A Day Without Immigrants

This past Thursday immigrants all over the United States took a stand.

The stand they took was meant to demonstrate how important they are to America’s economy and its way of life, and many businesses closed in solidarity, in a nationwide protest called A Day Without Immigrants.

These Actions took place in places with large immigrant populations such as Philadelphia, Washington D.C and Los Angeles.

The boycott was aimed squarely at President Donald Trump’s efforts to crack down on immigration, legal and illegal. Organizers said they expected thousands to participate or otherwise show their support.

Since the end of 2007, the number of foreign-born workers employed in the U.S. has climbed by nearly 3.1 million to 25.9 million; they account for 56 percent of the increase in U.S. employment over that period, according to the Labor Department.

“The really important dynamic to note is this is not antagonistic, employee-against-employer,” said Janet Murguia, president of the Hispanic rights group National Council of La Raza. “This is employers and workers standing together, not in conflict.”

She added: “Businesses cannot function without immigrant workers today.” (CBS News)

I am a second generation Hispanic, both of my parents were born here. But they are both the youngest in their families and are the only ones in their families that were born in the U.S so my parents are first generations.

My grandparents, aunts and uncles are all immigrants. Granted they are Costa Rican and Puerto Rican immigrants and Mexican Immigrants are the ones getting the most attention, but in the end, they are still immigrants.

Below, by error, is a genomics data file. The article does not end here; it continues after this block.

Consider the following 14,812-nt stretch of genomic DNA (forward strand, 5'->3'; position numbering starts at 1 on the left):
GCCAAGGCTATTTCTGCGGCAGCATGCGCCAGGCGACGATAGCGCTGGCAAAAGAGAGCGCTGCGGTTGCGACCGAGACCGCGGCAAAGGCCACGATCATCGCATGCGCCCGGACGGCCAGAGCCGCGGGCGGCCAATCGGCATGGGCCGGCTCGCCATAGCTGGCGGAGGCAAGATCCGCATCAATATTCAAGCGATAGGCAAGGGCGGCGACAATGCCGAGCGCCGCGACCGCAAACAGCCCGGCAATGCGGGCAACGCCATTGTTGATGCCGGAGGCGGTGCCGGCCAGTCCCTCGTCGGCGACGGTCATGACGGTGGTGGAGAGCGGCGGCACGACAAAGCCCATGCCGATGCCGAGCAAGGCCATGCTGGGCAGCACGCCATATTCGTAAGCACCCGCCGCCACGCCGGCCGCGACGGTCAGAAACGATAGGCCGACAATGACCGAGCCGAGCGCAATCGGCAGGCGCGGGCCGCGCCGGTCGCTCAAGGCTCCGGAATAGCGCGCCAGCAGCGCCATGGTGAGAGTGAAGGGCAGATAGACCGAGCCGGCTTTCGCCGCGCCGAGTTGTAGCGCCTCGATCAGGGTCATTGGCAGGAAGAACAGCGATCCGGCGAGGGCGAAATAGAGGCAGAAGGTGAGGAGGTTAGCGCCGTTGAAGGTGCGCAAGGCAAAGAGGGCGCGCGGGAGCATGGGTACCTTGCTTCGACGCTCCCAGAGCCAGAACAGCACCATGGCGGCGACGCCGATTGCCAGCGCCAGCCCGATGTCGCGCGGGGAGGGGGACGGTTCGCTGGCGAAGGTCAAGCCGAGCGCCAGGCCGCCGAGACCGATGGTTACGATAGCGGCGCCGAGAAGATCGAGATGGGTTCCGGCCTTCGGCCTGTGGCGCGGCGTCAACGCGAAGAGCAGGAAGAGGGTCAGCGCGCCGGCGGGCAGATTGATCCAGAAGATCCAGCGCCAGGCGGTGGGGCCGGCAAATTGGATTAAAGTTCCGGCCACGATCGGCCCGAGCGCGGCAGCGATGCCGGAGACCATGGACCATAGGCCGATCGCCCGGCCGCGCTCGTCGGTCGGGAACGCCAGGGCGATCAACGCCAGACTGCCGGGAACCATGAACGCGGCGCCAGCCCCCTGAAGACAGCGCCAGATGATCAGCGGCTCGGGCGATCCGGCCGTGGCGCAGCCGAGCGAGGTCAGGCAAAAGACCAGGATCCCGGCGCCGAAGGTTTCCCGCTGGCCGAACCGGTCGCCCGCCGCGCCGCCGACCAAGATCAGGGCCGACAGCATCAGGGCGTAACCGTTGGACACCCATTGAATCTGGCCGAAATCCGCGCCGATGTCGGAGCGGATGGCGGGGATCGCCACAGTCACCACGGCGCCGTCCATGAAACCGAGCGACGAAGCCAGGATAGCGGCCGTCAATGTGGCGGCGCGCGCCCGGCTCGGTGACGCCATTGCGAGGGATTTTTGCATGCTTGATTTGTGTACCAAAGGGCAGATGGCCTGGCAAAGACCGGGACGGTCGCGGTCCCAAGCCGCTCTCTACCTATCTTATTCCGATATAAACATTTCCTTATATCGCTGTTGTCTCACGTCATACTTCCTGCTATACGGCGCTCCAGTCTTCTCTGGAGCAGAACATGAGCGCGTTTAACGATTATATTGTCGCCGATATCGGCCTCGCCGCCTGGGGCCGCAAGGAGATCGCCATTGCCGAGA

They came here legally looking for the American dream and if it wasn’t for their motivation and courage to come to America I don’t know where I would be today.

The immigration laws are controversial and not something I really want to get into, but immigrants themselves deserve to be here and are a very important part of the American day to day life.

Image result for a day without immigrants

The reason most immigrants come to the U.S and leave their homeland, is for a better opportunity for themselves and their family and to chase the American dream. Is there anything so wrong with that?!

In Washington, D.C., more than a hundred-people gathered to march in acknowledgement of A Day Without Immigrants, CBS News’ Nicole Sganga reported. There were boisterous crowds, musicians, handmade drums, young kids, and large banners reading “they will not build borders in our community,” “immigrants work for America’s prosperity” and “We have a right to an education! To a future!” (CVS News)

Quotes and statistics gathered from: http://www.cbsnews.com/news/day-without-immigrants-protest-closes-many-us-restaurants-nationwide/?ftag=CNM-00-10aab7e&linkId=34589722

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